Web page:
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Synopsis

In this essay the critic Mário Schenberg discusses the political and cultural changes he sees in the wake of the uprising led by Getúlio Vargas that was known as the Revolução de 1930. Schenberg believes that the agricultural oligarchy’s loss of power and the corresponding rise of the industrial economic-financial aristocracy will usher in a second act for Brazilian republicanism. He thinks industrial growth will not only continue and “consolidate the spirit” of the working class in general, but will attract a “re-alignment of popular forces” which will lead to more democracy in Brazilian politics. In terms of culture, he expects to see the emergence of a form of “populist art,” especially in the fields of literature and the visual arts, as a result of the development of a modest middle class, inspired by various urban and rural “aspects of traditional life” that will be keenly interested in “how the humble folk live.”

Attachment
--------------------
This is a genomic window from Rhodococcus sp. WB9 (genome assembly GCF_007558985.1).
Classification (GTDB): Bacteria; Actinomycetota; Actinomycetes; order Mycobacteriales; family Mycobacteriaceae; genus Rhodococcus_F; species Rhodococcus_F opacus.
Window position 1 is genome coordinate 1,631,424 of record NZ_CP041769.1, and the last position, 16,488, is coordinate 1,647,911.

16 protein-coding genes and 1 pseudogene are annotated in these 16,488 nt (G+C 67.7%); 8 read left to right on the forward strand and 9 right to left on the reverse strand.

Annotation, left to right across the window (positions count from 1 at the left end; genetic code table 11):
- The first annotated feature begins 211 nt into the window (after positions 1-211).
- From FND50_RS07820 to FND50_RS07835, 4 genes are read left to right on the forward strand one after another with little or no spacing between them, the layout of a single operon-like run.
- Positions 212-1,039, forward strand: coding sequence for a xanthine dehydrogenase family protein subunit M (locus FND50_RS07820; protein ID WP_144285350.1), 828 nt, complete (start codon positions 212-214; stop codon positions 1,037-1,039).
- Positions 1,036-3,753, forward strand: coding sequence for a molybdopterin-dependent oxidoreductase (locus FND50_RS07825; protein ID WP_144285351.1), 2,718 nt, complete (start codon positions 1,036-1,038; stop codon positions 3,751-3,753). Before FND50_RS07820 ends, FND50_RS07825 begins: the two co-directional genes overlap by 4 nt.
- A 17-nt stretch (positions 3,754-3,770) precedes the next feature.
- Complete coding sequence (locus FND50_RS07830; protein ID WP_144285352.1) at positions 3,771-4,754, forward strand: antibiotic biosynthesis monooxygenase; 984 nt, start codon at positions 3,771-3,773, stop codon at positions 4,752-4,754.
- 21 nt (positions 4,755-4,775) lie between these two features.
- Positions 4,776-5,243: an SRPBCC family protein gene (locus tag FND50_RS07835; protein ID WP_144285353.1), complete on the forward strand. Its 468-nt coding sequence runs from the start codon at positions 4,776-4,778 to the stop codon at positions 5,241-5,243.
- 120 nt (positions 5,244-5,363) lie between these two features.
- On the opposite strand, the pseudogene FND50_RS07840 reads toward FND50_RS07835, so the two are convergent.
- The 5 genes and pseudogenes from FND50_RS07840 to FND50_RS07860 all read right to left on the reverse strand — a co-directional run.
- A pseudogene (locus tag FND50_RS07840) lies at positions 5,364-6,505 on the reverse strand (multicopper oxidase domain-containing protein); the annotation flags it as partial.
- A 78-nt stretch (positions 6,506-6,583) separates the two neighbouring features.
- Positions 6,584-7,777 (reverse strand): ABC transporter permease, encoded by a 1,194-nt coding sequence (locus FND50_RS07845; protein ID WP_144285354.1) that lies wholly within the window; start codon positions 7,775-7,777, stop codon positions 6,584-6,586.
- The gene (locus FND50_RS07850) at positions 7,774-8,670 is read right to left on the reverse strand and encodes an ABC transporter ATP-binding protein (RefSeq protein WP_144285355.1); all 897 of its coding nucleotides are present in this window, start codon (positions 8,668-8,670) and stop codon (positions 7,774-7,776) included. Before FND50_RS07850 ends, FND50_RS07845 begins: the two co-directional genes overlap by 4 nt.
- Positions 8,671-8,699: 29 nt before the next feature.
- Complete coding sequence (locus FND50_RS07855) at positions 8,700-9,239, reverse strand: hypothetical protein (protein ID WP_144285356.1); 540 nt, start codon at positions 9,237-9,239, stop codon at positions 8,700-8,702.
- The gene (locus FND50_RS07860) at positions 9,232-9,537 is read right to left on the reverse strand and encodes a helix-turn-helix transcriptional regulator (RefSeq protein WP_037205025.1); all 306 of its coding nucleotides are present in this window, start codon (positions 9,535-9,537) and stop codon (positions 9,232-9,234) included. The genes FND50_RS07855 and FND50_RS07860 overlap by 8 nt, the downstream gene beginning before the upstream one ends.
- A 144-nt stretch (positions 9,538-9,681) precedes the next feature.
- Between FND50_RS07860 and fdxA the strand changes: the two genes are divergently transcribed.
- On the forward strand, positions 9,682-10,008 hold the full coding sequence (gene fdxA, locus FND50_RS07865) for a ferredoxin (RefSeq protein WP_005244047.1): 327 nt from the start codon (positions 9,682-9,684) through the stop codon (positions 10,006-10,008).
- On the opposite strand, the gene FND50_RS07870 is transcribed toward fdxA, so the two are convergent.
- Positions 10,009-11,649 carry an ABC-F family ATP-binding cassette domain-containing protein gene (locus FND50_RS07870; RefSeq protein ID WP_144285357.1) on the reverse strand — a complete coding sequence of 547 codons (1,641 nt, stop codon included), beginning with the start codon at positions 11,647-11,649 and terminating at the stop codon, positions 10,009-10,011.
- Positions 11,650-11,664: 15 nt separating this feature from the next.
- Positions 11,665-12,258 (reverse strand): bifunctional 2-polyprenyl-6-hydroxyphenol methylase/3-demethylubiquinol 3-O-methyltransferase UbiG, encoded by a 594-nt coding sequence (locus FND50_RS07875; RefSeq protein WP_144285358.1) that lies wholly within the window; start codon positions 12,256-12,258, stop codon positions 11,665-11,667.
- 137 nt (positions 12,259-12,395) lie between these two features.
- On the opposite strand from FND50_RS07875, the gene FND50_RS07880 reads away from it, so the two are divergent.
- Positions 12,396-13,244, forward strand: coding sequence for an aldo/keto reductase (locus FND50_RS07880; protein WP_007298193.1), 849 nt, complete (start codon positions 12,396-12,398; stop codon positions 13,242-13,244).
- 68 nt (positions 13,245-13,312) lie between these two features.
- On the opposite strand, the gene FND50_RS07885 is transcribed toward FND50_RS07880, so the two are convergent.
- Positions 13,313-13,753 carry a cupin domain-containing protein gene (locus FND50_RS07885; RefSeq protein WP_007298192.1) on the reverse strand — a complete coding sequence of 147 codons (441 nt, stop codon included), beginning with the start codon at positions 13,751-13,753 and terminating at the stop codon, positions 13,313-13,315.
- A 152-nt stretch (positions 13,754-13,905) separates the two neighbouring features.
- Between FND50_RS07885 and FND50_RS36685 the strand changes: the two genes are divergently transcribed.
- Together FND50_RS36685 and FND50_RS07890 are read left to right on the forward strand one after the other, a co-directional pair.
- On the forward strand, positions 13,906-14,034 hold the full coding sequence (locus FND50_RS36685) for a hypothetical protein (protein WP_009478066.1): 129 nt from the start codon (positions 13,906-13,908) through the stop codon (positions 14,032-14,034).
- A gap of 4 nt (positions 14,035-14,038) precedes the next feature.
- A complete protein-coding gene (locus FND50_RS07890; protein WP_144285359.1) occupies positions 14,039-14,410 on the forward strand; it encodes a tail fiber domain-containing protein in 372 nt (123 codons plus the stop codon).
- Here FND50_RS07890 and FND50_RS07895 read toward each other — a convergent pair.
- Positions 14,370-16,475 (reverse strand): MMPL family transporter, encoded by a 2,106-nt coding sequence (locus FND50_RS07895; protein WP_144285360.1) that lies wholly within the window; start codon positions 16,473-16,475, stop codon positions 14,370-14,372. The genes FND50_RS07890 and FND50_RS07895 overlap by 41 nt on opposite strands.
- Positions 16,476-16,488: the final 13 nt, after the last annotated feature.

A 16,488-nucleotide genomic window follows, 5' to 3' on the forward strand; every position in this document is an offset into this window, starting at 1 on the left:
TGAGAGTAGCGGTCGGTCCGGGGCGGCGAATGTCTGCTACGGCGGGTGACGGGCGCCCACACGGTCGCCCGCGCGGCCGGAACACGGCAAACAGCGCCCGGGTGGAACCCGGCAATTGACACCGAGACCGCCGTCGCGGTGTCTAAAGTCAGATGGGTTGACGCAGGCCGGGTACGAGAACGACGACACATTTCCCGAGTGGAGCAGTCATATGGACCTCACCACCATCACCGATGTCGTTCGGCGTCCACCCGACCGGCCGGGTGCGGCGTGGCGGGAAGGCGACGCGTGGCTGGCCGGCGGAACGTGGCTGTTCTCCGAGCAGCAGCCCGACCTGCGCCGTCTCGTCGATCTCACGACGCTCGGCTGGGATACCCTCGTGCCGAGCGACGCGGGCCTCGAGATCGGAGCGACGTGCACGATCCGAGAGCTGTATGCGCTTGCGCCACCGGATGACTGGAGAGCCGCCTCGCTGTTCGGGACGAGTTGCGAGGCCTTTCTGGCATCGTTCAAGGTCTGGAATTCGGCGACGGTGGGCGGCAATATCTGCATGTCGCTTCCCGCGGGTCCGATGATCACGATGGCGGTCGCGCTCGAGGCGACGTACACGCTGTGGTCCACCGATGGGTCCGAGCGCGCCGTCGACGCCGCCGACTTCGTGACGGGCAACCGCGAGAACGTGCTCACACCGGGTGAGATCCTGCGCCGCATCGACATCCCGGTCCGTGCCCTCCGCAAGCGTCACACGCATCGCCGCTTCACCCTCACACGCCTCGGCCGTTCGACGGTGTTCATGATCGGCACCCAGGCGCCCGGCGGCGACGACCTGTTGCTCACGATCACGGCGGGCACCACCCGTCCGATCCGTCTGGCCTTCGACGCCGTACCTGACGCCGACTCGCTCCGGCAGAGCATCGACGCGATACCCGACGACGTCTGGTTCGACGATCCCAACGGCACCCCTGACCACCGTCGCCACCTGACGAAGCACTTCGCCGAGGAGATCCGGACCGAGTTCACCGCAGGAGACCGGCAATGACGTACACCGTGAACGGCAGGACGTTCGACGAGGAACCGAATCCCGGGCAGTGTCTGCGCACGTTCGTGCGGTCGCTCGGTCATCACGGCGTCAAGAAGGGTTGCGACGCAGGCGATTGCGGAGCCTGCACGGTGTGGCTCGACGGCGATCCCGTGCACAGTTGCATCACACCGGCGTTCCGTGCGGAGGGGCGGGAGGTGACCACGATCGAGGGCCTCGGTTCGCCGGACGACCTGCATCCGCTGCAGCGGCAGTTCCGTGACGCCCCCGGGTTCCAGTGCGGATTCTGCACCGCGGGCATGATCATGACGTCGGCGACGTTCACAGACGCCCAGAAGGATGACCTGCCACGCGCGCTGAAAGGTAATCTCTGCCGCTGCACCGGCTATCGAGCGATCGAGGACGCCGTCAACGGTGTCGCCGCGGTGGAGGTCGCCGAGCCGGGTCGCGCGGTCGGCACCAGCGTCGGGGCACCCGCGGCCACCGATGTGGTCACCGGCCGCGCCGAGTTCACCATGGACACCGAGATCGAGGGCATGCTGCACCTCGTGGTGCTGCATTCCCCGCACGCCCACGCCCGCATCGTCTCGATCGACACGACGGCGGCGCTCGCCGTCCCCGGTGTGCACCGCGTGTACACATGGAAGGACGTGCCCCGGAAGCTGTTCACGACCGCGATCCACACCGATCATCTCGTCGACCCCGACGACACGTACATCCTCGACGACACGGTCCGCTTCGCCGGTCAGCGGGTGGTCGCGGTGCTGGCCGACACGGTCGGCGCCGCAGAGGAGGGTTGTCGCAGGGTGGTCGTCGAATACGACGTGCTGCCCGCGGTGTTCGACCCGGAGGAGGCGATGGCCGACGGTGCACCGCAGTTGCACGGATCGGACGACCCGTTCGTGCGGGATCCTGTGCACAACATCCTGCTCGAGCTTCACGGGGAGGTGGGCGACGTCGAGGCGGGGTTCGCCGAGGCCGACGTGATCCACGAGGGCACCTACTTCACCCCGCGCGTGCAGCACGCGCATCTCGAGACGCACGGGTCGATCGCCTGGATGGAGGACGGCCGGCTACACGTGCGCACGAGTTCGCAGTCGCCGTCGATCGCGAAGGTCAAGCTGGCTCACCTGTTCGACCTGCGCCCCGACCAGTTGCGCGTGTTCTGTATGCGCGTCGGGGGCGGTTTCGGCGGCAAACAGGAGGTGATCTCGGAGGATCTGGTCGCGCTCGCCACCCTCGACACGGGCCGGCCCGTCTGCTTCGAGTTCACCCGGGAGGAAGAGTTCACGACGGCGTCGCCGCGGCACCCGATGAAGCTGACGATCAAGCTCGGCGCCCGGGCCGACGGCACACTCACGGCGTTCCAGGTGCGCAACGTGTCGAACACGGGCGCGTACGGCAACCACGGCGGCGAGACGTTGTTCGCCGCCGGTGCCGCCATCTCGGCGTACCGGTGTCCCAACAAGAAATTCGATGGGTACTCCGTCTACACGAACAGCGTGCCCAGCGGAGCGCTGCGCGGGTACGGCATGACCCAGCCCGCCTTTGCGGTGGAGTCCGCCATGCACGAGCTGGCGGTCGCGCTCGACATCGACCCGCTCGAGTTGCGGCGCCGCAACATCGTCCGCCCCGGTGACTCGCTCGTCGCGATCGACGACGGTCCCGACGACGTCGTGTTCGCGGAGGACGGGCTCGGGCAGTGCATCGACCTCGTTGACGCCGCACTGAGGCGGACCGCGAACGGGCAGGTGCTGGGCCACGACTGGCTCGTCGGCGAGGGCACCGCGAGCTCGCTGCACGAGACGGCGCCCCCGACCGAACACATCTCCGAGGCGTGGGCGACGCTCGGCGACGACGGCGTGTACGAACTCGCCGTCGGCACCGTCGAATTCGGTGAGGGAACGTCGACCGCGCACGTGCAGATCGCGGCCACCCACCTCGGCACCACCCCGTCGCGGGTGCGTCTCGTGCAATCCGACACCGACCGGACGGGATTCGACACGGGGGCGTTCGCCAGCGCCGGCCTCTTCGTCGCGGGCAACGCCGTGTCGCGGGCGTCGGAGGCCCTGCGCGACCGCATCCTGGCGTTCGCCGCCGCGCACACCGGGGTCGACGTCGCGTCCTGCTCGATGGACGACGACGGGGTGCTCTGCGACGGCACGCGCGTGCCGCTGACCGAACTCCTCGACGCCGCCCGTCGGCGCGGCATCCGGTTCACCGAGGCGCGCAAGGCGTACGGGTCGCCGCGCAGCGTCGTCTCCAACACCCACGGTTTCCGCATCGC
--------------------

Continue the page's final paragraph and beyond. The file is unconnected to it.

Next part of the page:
Leia esta sinopse em português
Synopsis

Análise e perspectivas sobre a política e a cultura no Brasil após a Revolução de 1930. Para o autor, a queda das oligarquias agrárias e a respectiva ascensão da aristocracia econômica de industriais e financistas significavam o início de um segundo período na história da República nacional. A expansão da indústria não somente aumentaria e "consolidaria o espírito" do operariado, como formaria em torno dele um "reagrupamento dos elementos populares", para efetivar uma era democrática na política brasileira. No plano cultural, a seu ver, sobressaia uma arte "populista", sobretudo na literatura e nas artes plásticas, ligada ao surgimento de uma pequena burguesia e inspirada nos "aspectos da vida popular" urbana e rural, com especial interesse na "existência da gente humilde".

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Annotations